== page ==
The arenas in which humans seek advantages are ever changing. From land and sea to air and space, humans have found a way to contest each other and the manmade arena of cyberspace will be no exception (Tabansky, 2011, p. 79). Different actors approach cyber in unique ways depending on their goals, motivation and resources. Nation states may do strategic battle in an information war while terrorist organisations spread their message of fear through isolated cyber incidents. To further complicate matters, incidents can even be misattributed to the above, when they are in fact the work of skilled individuals for recreational fun, such as the attacks on U.S. DOD computers systems in 1990 Z(Lewis, 2002, p.8). So what differentiates warfare from terrorism? First, we shall explore two major cyber warfare doctrines, then look at two incidents and determine if they would be considered warfare or terrorism. The picture may be murkier than we believe.
Contrasting U.S. and Russian approaches will be effective in defining cyber warfare. The U.S. is the sole world superpower, making it the benchmark for military competitiveness worldwide (Fritz, 2008, p.40). The U.S. views cyber capability, both offensively and defensively, within an effects-based approach. That is to say, it is interchangeable with a kinetic strike as the effect produced is of concern, not the means via which it is produced (Farrell & Glaser, 2017). U.S. doctrine expresses a defensive mindset thus, 'the United States military might use cyber operations to terminate an ongoing conflict on U.S. terms, or to disrupt an adversary’s military systems to prevent the use of force against U.S. interests’(Farrell & Glaser, 2017). What does this tell us? The U.S. (at least publicly) believe cyber warfare is an employable asset, like an aircraft, or naval fleet. A military instrument to be used at the correct time, to generate a desired result.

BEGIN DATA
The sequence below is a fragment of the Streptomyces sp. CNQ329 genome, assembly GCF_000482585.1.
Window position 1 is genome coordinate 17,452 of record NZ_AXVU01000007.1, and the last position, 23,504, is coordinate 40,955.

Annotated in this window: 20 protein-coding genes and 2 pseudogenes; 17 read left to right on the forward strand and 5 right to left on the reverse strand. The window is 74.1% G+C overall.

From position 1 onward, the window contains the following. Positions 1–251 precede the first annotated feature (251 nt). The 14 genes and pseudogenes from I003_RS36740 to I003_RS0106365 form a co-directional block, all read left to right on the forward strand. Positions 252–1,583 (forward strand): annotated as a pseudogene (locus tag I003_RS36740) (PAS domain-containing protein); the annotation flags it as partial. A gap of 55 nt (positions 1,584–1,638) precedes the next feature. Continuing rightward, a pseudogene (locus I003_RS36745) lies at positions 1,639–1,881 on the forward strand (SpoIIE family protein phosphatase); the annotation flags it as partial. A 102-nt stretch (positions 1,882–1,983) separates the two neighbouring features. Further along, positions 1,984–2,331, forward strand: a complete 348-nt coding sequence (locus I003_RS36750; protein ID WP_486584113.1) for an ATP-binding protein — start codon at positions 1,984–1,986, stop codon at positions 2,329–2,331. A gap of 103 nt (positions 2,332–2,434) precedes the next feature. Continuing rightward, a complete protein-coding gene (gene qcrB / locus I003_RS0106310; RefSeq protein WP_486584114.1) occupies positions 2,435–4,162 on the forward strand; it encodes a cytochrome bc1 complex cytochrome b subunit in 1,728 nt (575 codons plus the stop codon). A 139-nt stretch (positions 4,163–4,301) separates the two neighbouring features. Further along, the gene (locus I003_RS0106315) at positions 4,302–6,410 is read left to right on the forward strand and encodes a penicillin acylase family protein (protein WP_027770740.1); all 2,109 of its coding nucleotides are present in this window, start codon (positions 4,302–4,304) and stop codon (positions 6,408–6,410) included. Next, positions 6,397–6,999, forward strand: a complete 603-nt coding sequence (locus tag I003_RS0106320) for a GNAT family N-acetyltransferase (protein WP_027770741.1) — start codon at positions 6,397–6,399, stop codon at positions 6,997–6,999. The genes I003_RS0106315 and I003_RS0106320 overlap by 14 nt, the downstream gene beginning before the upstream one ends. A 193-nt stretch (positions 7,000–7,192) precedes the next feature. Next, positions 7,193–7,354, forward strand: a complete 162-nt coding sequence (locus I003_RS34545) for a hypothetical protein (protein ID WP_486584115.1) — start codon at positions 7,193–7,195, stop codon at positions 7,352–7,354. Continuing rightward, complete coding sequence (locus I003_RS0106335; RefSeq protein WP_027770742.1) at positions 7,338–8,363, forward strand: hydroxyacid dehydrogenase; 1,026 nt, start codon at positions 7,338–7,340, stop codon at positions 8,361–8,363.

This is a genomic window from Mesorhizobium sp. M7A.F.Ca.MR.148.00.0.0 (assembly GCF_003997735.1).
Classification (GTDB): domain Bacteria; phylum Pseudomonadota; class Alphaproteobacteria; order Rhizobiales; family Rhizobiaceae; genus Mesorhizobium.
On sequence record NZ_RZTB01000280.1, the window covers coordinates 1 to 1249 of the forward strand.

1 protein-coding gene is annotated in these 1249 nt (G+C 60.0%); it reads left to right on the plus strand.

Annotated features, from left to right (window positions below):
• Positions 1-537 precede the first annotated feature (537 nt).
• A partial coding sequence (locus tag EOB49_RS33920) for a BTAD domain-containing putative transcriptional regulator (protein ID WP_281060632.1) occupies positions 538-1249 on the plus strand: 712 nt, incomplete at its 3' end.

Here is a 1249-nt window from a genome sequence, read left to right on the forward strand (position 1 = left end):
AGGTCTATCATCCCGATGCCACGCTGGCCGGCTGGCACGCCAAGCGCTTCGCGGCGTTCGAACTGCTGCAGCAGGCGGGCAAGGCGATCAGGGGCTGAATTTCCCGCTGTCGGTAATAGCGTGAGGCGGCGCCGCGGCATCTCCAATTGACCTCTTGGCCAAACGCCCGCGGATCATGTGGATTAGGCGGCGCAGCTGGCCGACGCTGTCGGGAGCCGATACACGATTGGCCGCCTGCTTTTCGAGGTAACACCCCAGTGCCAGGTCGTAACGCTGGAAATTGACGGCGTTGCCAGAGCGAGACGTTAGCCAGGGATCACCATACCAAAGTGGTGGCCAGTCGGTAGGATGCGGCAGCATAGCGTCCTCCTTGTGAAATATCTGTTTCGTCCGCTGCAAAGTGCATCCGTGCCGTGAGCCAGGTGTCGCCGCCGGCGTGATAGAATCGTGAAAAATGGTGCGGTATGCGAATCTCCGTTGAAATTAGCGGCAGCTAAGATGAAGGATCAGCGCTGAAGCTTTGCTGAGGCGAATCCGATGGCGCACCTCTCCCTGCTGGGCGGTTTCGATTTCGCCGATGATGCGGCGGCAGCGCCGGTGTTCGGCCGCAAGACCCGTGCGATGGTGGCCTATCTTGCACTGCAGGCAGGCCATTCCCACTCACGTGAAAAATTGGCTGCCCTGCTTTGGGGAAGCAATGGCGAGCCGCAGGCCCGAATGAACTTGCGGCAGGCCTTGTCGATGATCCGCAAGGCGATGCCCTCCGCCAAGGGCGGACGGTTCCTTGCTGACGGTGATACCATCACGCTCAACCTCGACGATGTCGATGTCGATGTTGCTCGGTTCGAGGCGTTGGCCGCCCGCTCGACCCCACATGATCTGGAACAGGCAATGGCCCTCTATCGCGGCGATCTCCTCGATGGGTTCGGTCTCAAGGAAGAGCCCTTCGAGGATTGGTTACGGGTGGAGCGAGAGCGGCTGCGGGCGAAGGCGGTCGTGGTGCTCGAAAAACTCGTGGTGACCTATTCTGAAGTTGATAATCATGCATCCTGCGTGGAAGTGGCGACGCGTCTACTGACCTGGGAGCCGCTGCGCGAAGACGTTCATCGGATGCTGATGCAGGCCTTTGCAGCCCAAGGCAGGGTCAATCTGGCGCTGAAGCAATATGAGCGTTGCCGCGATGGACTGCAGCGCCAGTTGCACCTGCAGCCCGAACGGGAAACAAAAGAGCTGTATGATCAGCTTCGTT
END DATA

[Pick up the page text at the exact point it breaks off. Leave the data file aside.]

Russia in contrast does not even use the term cyber (kiber) or cyberwarfare (kiberrvoyna), except where referencing western doctrine, instead referring to this concept within the broader rubric of information warfare (informatsionnaya) (Connell & Vogler, 2017, p.3). Instead of an act to cause an effect, it is viewed as a strategic fulcrum in the exercise of state power, both in peacetime and in wartime, to create and sustain total information dominance (Connell & Vogler, 2017, p.6). This approach is a direct continuation of the Soviet-era Leninist doctrine of endless war (Connell & Vogler, 2017, p.5). Thus its willingness to use cyber capability is not confined to what the West would determine ‘acts of war/deterrence’ but rather as part of an endless doctrine of advancing Russian power.
The concept of cyber terrorism is young and not yet properly defined. Traditional terrorism typically has been defined as an act causing fear and harm indiscriminately (Janczewski & Colarik, 2009, p. xiv) to advance a goal. Where an act of terror ends and an act of war begins is murky at best, especially in the field of psychological warfare. Unlike its parent concept, which is constituted by serious acts of violence against people or property (Jarvis, Macdonald, Whiting, 2016, p.36), cyber terrorism is much harder to pin down. While western organisation such as ASIO consider hacktivist groups such as Anonymous to be cyber terrorists (Joyem, 2013), others have expressed concern that what is merely private protest or dissent in the cyber space is being reclassified as cyber terrorism when it runs against the status quo or state goals (Anonymous: Protestors or Terrorists?, 2012 ). Until a clear, collective perception of what constitutes an act of cyber terrorism settles in the public subconscious, each cyber incident will need to be considered on a case by case basis, looking at the perpetrator, the goal and the impact before it could be called cyber terrorism.